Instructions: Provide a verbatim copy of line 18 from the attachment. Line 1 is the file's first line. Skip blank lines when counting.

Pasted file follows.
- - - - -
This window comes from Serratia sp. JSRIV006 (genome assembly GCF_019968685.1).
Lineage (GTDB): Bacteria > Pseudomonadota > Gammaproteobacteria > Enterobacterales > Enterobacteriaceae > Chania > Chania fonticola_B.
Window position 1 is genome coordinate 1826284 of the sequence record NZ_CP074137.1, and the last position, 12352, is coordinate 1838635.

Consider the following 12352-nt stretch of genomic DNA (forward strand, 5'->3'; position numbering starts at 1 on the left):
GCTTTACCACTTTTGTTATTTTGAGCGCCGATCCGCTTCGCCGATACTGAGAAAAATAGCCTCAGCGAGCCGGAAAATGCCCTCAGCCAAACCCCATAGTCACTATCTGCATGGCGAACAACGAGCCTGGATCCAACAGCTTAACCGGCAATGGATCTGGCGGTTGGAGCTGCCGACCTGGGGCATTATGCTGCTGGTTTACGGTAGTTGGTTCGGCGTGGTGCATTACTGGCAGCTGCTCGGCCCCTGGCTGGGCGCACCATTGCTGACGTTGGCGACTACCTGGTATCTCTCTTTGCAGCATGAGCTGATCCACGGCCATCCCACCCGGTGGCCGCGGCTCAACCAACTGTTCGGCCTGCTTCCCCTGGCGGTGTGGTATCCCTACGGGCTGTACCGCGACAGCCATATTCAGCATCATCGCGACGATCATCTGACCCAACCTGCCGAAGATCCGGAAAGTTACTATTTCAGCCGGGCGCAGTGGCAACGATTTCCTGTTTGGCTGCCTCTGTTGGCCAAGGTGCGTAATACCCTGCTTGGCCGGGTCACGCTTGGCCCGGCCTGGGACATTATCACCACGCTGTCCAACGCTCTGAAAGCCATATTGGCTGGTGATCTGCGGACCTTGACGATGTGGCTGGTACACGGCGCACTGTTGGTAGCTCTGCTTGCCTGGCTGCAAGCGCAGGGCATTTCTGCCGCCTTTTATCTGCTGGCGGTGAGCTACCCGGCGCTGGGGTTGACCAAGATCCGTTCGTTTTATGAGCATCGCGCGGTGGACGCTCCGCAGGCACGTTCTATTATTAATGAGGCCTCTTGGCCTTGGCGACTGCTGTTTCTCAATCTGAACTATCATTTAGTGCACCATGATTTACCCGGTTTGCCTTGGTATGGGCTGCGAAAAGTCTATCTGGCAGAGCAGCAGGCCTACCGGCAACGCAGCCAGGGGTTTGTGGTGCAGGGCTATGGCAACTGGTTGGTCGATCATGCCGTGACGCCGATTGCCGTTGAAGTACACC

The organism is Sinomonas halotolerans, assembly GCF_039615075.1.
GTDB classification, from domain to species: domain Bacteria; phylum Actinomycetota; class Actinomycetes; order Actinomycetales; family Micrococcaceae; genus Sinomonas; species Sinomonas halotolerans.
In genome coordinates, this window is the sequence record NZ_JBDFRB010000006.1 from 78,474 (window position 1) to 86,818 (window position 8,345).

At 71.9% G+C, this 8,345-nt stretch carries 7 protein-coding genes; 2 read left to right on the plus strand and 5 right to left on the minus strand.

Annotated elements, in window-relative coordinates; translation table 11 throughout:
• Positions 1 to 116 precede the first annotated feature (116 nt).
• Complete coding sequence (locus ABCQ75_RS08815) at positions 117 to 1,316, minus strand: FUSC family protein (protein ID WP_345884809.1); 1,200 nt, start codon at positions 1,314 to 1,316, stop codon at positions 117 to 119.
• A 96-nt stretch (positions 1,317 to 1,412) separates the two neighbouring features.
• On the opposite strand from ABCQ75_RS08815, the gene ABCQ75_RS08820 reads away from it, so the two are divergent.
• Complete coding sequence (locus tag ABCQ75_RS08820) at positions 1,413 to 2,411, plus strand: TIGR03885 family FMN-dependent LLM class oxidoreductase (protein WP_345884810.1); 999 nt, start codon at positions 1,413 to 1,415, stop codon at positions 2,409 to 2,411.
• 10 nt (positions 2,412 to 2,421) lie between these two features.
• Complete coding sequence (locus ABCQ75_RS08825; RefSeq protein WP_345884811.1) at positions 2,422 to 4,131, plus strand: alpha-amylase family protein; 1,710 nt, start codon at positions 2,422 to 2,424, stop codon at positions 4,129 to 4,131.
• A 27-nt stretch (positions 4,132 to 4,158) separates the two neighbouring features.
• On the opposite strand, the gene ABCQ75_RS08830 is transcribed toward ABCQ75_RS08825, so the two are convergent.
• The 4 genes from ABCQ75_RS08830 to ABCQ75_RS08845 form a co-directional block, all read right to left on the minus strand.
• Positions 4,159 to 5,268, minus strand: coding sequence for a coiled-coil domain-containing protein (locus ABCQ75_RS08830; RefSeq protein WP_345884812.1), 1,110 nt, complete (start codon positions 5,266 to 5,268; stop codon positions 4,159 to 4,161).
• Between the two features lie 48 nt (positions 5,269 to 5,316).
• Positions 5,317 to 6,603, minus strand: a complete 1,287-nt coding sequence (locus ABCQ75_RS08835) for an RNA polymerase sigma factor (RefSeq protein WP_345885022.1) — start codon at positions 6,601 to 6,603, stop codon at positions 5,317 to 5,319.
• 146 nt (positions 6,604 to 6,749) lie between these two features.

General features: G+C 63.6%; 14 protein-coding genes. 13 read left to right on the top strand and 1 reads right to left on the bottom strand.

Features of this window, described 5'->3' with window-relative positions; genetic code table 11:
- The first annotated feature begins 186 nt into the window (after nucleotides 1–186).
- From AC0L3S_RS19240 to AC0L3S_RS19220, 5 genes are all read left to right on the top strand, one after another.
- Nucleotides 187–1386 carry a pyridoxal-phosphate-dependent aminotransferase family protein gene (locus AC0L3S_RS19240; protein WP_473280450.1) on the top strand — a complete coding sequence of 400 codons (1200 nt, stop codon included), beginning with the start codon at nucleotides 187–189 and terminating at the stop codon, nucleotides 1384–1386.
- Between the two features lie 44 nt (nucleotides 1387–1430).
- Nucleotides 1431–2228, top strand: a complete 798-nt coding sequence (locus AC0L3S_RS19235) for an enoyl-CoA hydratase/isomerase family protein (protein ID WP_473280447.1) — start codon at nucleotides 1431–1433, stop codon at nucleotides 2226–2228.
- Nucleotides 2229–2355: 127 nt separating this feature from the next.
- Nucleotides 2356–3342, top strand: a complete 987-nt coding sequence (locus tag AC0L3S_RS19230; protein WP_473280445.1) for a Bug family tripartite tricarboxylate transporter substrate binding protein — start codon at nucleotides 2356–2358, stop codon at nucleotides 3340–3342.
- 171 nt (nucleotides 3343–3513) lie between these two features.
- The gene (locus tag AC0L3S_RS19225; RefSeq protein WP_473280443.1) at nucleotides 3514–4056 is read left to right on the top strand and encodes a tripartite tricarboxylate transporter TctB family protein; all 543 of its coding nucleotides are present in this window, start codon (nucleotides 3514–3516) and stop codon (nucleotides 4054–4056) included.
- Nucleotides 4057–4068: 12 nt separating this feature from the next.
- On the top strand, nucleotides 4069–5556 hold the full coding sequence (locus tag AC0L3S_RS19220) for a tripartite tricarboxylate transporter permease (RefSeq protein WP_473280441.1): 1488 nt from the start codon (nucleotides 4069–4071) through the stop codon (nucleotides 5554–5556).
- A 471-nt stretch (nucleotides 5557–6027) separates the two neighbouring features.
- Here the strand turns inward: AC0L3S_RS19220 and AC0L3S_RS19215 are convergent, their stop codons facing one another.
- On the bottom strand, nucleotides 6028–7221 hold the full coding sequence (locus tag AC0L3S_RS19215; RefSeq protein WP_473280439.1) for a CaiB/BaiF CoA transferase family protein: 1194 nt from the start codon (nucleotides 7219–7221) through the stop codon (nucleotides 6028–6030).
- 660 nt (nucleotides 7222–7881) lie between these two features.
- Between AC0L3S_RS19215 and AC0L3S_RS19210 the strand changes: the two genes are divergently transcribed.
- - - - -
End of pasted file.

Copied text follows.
• A 27-nt stretch (positions 4,132 to 4,158) separates the two neighbouring features.